PAC’s Pam Torlina helping students find macroinvertebrates in Cove Creek. (photo by Nadine Naujoks)
PAC’s Pam Torlina working with students to identify macroinvertebrates that they found in Cove Creek. (photo by Nadine Naujoks)
PAC volunteers, Christel Walter (in the orange jacket) and Cynthia Terwilliger (in the black jacket) teaching students about water chemistry. (photo by Nadine Naujoks)
On the right, some of PAC’s wonderful volunteers that help make our programs such a success, (from left to right in the foreground) Sue Mullen, Nadine Naujoks, Cynthia Terwilliger, and Christel Walter) and a group of students in the background.
PAC also has a watershed model that teaches kids about watersheds! We us this when we can’t get outside.
Land Trusts teach about nature & the life we share the planet with – salamanders!
Naturalist Tim Lee and Alan Cameron presented, “Salamanders of Western North Carolina” at the Anne Elizabeth Suratt Nature Center at Walnut Creek Preserve. About 25 people (adults & children) came to hear Tim talk about salamander habitat and introduce some of the 66 different salamander species that can be found in our area, and Alan highlighted the Green Salamander (Aneides aeneus), listed as Endangered in NC and a Federal Species of Concern. Tim & Alan even brought in some live salamanders for guests to see!
Guests get a close-up look at salamanders.
Alan Cameron shows guests a Green Salamander. Alan Cameron holds a Green Salamander.
Guests checking out a salamander. A Red Eft, the juvenile stage of the Red-spotted Newt.
Land Trusts teach about nature & the life we share the planet with – fungi, the decomposers!
Todd Elliott presented on Fungi in the Southern Appalachians at the Anne Elizabeth Suratt Nature Center at Walnut Creek Preserve.
About 50 people attended a presentation at Walnut Creek Preserve’s Anne Elizabeth Suratt Nature Center on mushrooms, an introduction to the fascinating world of fungi in the Southern Appalachians.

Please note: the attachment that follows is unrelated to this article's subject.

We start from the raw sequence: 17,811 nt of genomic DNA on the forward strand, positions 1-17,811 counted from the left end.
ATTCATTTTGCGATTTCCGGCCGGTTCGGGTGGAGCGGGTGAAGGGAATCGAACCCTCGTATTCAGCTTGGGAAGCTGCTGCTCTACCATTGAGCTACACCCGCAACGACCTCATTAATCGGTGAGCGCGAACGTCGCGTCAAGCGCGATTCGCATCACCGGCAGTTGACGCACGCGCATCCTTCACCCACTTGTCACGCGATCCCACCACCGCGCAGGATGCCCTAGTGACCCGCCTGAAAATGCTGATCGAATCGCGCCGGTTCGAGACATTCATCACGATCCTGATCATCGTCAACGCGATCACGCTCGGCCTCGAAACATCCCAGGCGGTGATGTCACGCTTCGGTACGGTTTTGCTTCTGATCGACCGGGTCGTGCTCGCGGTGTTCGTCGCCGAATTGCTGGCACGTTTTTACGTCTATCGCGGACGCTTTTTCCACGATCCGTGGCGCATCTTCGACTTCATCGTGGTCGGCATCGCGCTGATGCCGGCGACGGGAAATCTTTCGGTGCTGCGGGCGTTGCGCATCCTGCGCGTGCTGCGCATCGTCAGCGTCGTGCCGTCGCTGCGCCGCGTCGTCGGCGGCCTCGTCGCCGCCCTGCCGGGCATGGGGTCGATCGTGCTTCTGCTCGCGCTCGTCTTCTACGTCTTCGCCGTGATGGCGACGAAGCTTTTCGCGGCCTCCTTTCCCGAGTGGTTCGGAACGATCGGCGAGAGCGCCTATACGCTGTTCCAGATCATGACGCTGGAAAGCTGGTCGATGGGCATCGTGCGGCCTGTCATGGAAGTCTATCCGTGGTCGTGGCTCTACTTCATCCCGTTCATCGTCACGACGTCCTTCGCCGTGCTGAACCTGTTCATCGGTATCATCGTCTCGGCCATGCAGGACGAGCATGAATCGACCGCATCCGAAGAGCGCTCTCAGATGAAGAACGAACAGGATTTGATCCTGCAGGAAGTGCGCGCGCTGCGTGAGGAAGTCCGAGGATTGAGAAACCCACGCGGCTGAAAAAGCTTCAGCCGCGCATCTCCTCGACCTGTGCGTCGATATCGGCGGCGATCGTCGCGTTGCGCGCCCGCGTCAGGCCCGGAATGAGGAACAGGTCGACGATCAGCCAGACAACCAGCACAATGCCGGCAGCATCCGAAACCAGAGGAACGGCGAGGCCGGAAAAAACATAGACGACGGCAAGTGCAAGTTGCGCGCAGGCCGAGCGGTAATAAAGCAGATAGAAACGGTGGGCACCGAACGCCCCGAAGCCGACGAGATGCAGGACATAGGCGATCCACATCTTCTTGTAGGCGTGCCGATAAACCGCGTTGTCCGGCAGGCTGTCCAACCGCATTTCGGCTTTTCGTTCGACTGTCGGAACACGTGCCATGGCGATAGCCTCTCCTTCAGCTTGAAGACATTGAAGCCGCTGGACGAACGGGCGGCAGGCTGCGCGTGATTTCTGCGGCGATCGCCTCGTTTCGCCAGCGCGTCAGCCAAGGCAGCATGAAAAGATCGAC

Durning the presentation, Todd Elliott, a native of the mountains of western North Carolina and a student at Warren Wilson College, showed his passion about mycology and the diversity of life. Elliott’s slide show presentation displayed his talent as an award winning nature photographer. He spoke of some of his studies abroad which have led him on collecting trips from the deserts of Mexico to the snow banks of the Sierra Nevada, from the rainforests of Costa Rica and southeast Asia to the Australian back country.
After the presentation, guests were invited to join Todd for a walk around the property at Walnut Creek Preserve to look for mushrooms. Adults and children could be seen foraging for mushrooms in the woods, and Todd showed participants many different species found along the trail.
In the field with Todd Elliott, foraging for mushrooms at Walnut Creek Preserve.
In the field with Todd Elliott, foraging for mushrooms at Walnut Creek Preserve. Adults and children foraging for mushrooms at Walnut Creek Preserve.
(photos by Pam Torlina)
Land Trusts teach about nature & the life we share the planet with – birds!
PAC’s Pam Torlina did a presentation about birds to River’s Edge Summer Adventure Camp.
For River’s Edge Summer Adventure Camps “Wild” day, PAC’s Land Protection Specialist, Pam Torlina, showed campers bird specimens and talked about habitat requirements that different bird species have. Campers also looked closely at the specimens to see the different characteristics that each bird has and they learned about how those characteristics help the bird survive in its habitat.
Pam Torlina shows River’s Edge campers a Screech Owl.
*PAC has a state and federal collectors permit which allows the organization to salvage bird specimens (birds found dead on the road, from window strikes, or other casualties, abandoned nests, infertile eggs or egg shells, and feathers) and use those specimens for educational purposes.
Land Trusts teach about nature & the life we share the planet with – snakes!
Naturalist Tim Lee presented “Modern Myths and Facts about Snakes” at the Anne Elizabeth Suratt Nature Center at Walnut Creek Preserve.
Over 70 people attended Tim Lee’s presentation on “Modern Myths and Facts about Snakes” at Walnut Creek Preserve’s Anne Elizabeth Suratt Nature Center. The packed house learned about the habits and anatomy of snakes and how some of the misconceptions, or myths, about snakes originated. Lynnea Stadelmann of the Foothills Herpentological Society even brought several Corn Snakes (Elaphe guttata) to the program for guests to see, touch, and hold…if they desired.
Presenter, Tim Lee, and Lynnea Stadelmann, of the Foothills Herpetological Society, hold Corn Snakes for participants to see. (Photo by Pam Torlina)
Tim Lee holding a Corn Snake. (photo by Pam Torlina)
Lynnea Stadelmann holding a Corn Snake for participants to touch. (photo by Pam Torlina)
Land Trusts teach about nature & the life we share the planet with – wildflowers!
Botanist David Campbell of the UNCC Herbarium presented a digital slide show on the Flora and Landscapes of the Southern Mountain Region.